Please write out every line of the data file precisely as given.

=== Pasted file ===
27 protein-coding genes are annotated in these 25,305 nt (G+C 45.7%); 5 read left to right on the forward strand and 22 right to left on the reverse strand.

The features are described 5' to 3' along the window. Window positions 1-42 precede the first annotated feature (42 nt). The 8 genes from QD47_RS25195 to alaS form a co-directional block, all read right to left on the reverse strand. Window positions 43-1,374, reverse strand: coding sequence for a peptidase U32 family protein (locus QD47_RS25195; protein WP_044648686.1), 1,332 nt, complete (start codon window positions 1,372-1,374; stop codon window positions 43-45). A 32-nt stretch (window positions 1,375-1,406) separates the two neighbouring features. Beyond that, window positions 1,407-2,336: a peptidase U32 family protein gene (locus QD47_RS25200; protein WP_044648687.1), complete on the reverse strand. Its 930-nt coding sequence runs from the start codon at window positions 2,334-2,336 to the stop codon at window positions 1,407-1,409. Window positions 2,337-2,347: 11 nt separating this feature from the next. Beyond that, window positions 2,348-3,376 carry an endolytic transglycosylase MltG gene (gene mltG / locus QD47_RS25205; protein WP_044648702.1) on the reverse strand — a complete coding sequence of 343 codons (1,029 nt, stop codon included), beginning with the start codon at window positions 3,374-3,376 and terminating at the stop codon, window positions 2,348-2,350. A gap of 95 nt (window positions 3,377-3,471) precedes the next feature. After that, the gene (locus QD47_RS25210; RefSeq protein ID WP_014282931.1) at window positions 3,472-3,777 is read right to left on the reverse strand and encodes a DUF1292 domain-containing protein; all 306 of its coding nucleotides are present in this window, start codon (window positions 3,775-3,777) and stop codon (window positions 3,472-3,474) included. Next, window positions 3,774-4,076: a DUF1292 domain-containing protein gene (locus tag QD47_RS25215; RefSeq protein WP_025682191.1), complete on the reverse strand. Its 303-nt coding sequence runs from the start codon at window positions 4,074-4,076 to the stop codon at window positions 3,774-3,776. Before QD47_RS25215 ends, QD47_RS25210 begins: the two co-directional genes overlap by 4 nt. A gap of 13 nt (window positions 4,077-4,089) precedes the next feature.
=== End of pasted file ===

27 protein-coding genes are annotated in these 25,305 nt (G+C 45.7%); 5 read left to right on the forward strand and 22 right to left on the reverse strand.

The features are described 5' to 3' along the window. Window positions 1-42 precede the first annotated feature (42 nt). The 8 genes from QD47_RS25195 to alaS form a co-directional block, all read right to left on the reverse strand. Window positions 43-1,374, reverse strand: coding sequence for a peptidase U32 family protein (locus QD47_RS25195; protein WP_044648686.1), 1,332 nt, complete (start codon window positions 1,372-1,374; stop codon window positions 43-45). A 32-nt stretch (window positions 1,375-1,406) separates the two neighbouring features. Beyond that, window positions 1,407-2,336: a peptidase U32 family protein gene (locus QD47_RS25200; protein WP_044648687.1), complete on the reverse strand. Its 930-nt coding sequence runs from the start codon at window positions 2,334-2,336 to the stop codon at window positions 1,407-1,409. Window positions 2,337-2,347: 11 nt separating this feature from the next. Beyond that, window positions 2,348-3,376 carry an endolytic transglycosylase MltG gene (gene mltG / locus QD47_RS25205; protein WP_044648702.1) on the reverse strand — a complete coding sequence of 343 codons (1,029 nt, stop codon included), beginning with the start codon at window positions 3,374-3,376 and terminating at the stop codon, window positions 2,348-2,350. A gap of 95 nt (window positions 3,377-3,471) precedes the next feature. After that, the gene (locus QD47_RS25210; RefSeq protein ID WP_014282931.1) at window positions 3,472-3,777 is read right to left on the reverse strand and encodes a DUF1292 domain-containing protein; all 306 of its coding nucleotides are present in this window, start codon (window positions 3,775-3,777) and stop codon (window positions 3,472-3,474) included. Next, window positions 3,774-4,076: a DUF1292 domain-containing protein gene (locus tag QD47_RS25215; RefSeq protein WP_025682191.1), complete on the reverse strand. Its 303-nt coding sequence runs from the start codon at window positions 4,074-4,076 to the stop codon at window positions 3,774-3,776. Before QD47_RS25215 ends, QD47_RS25210 begins: the two co-directional genes overlap by 4 nt. A gap of 13 nt (window positions 4,077-4,089) precedes the next feature.